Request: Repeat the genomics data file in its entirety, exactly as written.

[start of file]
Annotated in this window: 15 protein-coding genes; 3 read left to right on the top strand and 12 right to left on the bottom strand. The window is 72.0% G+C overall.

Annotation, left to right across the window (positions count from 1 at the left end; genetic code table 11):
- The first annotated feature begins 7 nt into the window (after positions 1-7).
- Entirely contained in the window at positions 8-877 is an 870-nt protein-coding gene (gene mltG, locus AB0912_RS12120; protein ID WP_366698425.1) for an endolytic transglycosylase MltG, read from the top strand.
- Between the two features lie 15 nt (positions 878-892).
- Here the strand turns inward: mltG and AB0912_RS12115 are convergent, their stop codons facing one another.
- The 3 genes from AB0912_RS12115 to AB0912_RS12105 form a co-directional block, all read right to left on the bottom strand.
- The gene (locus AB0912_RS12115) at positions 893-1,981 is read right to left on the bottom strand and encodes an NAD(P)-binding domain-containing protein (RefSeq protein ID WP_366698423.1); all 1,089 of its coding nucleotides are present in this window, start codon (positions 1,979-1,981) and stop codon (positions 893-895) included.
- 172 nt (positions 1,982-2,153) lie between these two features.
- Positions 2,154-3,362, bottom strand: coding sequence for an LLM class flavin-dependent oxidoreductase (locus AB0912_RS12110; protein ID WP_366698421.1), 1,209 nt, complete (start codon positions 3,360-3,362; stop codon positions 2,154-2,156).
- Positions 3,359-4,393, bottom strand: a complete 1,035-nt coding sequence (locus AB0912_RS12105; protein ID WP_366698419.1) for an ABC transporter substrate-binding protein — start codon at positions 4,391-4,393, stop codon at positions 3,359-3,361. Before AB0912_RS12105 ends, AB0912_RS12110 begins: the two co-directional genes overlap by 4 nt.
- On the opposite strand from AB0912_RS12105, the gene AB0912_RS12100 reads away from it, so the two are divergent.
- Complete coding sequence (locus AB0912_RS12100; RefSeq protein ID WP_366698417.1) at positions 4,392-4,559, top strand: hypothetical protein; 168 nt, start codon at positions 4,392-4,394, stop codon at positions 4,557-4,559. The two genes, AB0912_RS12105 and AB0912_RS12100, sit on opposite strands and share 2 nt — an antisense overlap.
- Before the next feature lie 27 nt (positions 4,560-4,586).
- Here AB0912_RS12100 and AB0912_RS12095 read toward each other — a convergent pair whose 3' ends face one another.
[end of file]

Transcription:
Annotated in this window: 15 protein-coding genes; 3 read left to right on the top strand and 12 right to left on the bottom strand. The window is 72.0% G+C overall.

Annotation, left to right across the window (positions count from 1 at the left end; genetic code table 11):
- The first annotated feature begins 7 nt into the window (after positions 1-7).
- Entirely contained in the window at positions 8-877 is an 870-nt protein-coding gene (gene mltG, locus AB0912_RS12120; protein ID WP_366698425.1) for an endolytic transglycosylase MltG, read from the top strand.
- Between the two features lie 15 nt (positions 878-892).
- Here the strand turns inward: mltG and AB0912_RS12115 are convergent, their stop codons facing one another.
- The 3 genes from AB0912_RS12115 to AB0912_RS12105 form a co-directional block, all read right to left on the bottom strand.
- The gene (locus AB0912_RS12115) at positions 893-1,981 is read right to left on the bottom strand and encodes an NAD(P)-binding domain-containing protein (RefSeq protein ID WP_366698423.1); all 1,089 of its coding nucleotides are present in this window, start codon (positions 1,979-1,981) and stop codon (positions 893-895) included.
- 172 nt (positions 1,982-2,153) lie between these two features.
- Positions 2,154-3,362, bottom strand: coding sequence for an LLM class flavin-dependent oxidoreductase (locus AB0912_RS12110; protein ID WP_366698421.1), 1,209 nt, complete (start codon positions 3,360-3,362; stop codon positions 2,154-2,156).
- Positions 3,359-4,393, bottom strand: a complete 1,035-nt coding sequence (locus AB0912_RS12105; protein ID WP_366698419.1) for an ABC transporter substrate-binding protein — start codon at positions 4,391-4,393, stop codon at positions 3,359-3,361. Before AB0912_RS12105 ends, AB0912_RS12110 begins: the two co-directional genes overlap by 4 nt.
- On the opposite strand from AB0912_RS12105, the gene AB0912_RS12100 reads away from it, so the two are divergent.
- Complete coding sequence (locus AB0912_RS12100; RefSeq protein ID WP_366698417.1) at positions 4,392-4,559, top strand: hypothetical protein; 168 nt, start codon at positions 4,392-4,394, stop codon at positions 4,557-4,559. The two genes, AB0912_RS12105 and AB0912_RS12100, sit on opposite strands and share 2 nt — an antisense overlap.
- Before the next feature lie 27 nt (positions 4,560-4,586).
- Here AB0912_RS12100 and AB0912_RS12095 read toward each other — a convergent pair whose 3' ends face one another.